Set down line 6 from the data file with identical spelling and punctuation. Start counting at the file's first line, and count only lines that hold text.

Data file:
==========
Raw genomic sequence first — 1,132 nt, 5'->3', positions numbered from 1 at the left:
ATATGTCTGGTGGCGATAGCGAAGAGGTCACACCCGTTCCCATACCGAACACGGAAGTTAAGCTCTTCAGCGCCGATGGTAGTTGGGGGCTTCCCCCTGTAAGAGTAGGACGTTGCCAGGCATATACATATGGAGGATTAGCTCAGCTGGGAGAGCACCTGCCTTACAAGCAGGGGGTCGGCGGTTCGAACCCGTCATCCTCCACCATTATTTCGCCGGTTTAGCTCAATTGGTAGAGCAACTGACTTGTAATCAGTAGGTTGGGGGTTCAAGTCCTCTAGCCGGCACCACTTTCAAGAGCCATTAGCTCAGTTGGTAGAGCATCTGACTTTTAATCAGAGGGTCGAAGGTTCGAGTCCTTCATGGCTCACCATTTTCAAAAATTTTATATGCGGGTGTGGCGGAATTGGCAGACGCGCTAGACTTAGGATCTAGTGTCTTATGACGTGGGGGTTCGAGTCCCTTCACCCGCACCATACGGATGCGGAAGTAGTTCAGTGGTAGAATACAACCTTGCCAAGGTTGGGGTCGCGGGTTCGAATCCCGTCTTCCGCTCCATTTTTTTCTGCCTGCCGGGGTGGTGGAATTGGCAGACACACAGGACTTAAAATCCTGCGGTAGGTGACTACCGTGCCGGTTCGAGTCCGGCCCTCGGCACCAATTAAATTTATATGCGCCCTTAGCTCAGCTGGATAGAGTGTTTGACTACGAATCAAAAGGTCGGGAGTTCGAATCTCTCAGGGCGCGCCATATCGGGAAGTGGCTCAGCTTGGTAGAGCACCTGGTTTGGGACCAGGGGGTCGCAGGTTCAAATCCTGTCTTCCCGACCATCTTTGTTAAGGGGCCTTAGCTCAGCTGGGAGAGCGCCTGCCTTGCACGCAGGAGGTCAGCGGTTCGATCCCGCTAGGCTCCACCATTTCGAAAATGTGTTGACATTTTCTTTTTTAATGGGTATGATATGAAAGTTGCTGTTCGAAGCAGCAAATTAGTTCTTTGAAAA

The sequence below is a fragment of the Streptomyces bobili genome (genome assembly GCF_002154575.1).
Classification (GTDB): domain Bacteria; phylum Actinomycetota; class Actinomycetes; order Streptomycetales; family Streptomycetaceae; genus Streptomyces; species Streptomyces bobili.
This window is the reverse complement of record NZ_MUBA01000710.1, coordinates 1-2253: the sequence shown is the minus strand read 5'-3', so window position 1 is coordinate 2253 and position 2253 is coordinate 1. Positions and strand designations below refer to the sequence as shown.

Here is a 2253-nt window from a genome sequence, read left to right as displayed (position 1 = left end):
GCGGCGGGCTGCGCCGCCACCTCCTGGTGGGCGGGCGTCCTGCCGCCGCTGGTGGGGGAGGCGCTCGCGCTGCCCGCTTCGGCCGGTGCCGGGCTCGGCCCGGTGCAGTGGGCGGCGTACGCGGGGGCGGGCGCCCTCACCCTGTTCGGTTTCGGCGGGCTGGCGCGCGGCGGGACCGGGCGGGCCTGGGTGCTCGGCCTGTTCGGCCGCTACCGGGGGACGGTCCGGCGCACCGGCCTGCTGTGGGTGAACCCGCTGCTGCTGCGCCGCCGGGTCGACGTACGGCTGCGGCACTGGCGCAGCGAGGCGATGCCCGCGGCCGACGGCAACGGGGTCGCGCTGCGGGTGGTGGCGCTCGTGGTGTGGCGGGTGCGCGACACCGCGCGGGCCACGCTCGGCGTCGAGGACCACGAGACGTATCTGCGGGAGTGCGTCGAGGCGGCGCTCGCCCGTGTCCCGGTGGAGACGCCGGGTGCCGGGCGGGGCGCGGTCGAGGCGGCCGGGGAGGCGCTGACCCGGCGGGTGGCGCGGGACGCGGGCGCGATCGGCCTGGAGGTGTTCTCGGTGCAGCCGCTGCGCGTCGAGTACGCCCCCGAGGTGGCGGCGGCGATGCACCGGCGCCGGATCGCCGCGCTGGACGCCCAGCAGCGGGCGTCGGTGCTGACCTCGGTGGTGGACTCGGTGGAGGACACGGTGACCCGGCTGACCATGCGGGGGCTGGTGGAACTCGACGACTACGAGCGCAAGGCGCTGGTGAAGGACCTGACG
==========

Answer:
Here is a 2253-nt window from a genome sequence, read left to right as displayed (position 1 = left end):